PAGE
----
The only part that remains in my memory is the story of Moses in the bulrushes. There are too many similarities to the Babel theme for me to let this one fall by the wayside.
Instead of providing the Hebrew and Greek this time, I will provide some literal translations and compare them. The first is Julia E. Smith's translation of the Hebrew Bible, the second is a literal translation of the Septuagint, and the third is the Douay Rheims translation of the Latin Vulgate.
- And she will not be able able any more to hide him, and she will take for him an ark of bulrush and will pitch it with bitumen and pitch, and she will put in it the child, and will put it in the sedge by the lip of the river. Julia E. Smith's translation of the Hebrew.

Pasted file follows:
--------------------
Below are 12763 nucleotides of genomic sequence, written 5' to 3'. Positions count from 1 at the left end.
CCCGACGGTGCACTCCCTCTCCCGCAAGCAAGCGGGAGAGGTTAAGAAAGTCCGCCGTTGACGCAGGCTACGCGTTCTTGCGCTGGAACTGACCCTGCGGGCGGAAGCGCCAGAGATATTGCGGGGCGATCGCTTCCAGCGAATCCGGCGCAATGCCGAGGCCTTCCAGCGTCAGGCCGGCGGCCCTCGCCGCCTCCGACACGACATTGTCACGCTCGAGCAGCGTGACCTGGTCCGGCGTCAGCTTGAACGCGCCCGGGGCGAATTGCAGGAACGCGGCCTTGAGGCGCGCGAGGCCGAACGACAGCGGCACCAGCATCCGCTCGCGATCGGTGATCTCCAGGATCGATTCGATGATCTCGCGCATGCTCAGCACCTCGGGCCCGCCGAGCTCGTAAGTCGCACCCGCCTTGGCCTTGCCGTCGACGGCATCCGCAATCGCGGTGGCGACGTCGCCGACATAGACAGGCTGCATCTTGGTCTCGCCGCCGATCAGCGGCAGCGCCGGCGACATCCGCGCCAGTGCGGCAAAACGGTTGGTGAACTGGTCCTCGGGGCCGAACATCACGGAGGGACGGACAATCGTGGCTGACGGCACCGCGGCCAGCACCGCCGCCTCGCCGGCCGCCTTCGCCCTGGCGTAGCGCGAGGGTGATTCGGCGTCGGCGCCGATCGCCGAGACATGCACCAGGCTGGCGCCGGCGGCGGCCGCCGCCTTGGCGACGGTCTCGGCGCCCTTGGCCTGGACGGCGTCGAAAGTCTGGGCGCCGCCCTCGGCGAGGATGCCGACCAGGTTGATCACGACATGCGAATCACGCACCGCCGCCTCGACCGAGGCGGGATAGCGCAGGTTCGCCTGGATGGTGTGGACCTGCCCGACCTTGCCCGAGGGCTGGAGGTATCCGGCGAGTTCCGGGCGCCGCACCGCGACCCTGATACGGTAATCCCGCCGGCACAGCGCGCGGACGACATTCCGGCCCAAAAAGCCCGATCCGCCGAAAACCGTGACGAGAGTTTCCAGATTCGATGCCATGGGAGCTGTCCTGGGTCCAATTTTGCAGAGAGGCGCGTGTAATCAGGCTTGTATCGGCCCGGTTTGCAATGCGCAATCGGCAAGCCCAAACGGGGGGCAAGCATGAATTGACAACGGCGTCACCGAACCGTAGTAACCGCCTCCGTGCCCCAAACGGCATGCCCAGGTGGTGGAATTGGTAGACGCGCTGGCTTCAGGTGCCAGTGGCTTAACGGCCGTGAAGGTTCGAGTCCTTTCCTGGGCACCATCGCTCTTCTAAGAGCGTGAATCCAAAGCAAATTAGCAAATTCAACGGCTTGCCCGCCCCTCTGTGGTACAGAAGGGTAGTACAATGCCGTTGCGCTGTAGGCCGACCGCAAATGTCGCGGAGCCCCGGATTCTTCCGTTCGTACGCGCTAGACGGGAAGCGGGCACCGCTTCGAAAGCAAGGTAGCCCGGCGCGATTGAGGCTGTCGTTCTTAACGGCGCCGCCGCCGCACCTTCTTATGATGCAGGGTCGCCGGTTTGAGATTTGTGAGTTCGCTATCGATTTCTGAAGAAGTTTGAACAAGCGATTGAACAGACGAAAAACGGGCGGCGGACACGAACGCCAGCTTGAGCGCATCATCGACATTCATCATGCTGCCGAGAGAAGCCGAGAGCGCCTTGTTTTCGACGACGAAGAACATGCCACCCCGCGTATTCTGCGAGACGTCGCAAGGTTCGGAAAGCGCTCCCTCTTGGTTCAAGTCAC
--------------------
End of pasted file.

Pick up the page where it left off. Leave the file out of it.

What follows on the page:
But when they could hide it no longer, its mother took a basket and plastered it with a mix of pitch and tar and she put the child in it and placed it in the marsh beside the river. New English Translation of the Septuagint.
And when she could hide him no longer, she took a basket made of bulrushes, and daubed it with slime and pitch: and put the little babe therein, and laid him in the sedges by the river’s brink, Douay-Rheims
While the word itself refers simply to the lip, it was also used to refer to the womb. By leaving out the Greek word cheilos as a translation for the Hebrew word for "lip." a feminine metaphor was lost. It was not until Julia Smith made her literal translation from the Hebrew that this term was finally translated into English.
I am arguing here for the participation of women in the enterprise of Bible translation, as a means to engage with the full range of semantic and poetic content of the original writings. While "lip" represents the womb, or women as life-generating agents; the "lip" also represents one of the points of articulation for language, one that is essential for generating meaning.